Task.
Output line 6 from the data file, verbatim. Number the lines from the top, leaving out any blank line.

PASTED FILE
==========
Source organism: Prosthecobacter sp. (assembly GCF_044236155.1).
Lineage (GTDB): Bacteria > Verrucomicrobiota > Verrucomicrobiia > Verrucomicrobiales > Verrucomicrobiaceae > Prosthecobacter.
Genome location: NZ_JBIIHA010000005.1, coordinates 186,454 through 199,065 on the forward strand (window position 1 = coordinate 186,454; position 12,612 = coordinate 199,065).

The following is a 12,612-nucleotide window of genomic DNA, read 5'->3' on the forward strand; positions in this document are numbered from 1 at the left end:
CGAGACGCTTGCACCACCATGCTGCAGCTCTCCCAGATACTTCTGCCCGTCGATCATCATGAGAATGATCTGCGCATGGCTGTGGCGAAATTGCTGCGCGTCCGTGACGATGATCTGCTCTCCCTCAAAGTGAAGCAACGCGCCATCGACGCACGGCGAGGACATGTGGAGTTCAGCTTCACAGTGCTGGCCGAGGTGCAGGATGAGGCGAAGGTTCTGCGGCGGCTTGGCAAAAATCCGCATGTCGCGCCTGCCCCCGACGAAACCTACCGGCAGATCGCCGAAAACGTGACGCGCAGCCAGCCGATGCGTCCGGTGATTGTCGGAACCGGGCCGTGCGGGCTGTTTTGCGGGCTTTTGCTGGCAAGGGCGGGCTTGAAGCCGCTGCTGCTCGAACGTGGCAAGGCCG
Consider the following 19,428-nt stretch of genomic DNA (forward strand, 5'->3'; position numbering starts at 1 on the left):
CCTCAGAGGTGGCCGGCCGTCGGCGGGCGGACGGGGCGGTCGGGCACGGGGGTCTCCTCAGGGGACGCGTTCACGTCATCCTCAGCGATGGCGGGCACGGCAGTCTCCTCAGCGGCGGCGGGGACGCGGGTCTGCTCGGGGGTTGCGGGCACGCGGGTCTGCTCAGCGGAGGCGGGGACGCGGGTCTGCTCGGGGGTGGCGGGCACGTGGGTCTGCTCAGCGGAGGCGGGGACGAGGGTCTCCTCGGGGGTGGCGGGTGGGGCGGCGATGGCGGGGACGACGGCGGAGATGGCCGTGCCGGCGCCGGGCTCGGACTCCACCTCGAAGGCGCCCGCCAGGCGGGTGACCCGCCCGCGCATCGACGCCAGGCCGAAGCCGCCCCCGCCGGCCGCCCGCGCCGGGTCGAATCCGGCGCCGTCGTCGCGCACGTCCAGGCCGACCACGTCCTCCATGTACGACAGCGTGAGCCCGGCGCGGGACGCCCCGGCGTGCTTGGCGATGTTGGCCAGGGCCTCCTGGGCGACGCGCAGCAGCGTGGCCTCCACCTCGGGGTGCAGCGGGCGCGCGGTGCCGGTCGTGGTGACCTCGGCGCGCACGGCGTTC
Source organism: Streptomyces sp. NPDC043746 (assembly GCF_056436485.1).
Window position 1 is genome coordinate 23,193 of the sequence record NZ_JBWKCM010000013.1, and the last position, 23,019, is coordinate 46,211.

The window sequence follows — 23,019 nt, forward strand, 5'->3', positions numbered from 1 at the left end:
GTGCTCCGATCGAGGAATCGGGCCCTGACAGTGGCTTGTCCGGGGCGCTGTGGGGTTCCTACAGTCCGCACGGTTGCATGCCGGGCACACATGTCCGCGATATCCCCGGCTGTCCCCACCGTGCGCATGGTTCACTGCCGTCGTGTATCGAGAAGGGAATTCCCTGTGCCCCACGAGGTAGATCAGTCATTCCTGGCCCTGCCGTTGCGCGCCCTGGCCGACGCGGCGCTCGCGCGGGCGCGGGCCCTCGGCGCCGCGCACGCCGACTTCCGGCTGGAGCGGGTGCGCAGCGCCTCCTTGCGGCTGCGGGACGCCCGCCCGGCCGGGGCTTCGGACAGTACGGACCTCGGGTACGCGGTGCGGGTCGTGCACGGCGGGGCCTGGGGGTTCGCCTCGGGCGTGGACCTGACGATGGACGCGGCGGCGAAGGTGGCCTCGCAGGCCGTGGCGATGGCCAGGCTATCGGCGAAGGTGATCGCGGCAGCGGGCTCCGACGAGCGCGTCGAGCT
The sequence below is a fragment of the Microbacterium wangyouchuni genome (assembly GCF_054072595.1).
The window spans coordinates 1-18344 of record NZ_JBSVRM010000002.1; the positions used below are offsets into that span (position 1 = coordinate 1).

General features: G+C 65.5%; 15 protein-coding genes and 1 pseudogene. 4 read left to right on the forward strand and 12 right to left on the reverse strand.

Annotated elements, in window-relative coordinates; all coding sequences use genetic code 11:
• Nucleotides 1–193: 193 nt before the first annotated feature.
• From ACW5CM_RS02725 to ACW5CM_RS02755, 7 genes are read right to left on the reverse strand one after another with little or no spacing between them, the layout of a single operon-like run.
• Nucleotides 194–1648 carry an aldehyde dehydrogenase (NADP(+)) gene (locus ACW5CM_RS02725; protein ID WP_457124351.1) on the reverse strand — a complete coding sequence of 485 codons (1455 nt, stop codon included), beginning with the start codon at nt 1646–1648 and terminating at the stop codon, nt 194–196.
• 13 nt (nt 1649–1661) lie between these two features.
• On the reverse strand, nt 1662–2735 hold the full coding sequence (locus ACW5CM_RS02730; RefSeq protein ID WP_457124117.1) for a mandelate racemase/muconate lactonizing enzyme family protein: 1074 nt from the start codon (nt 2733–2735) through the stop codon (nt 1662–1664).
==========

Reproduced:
Consider the following 19,428-nt stretch of genomic DNA (forward strand, 5'->3'; position numbering starts at 1 on the left):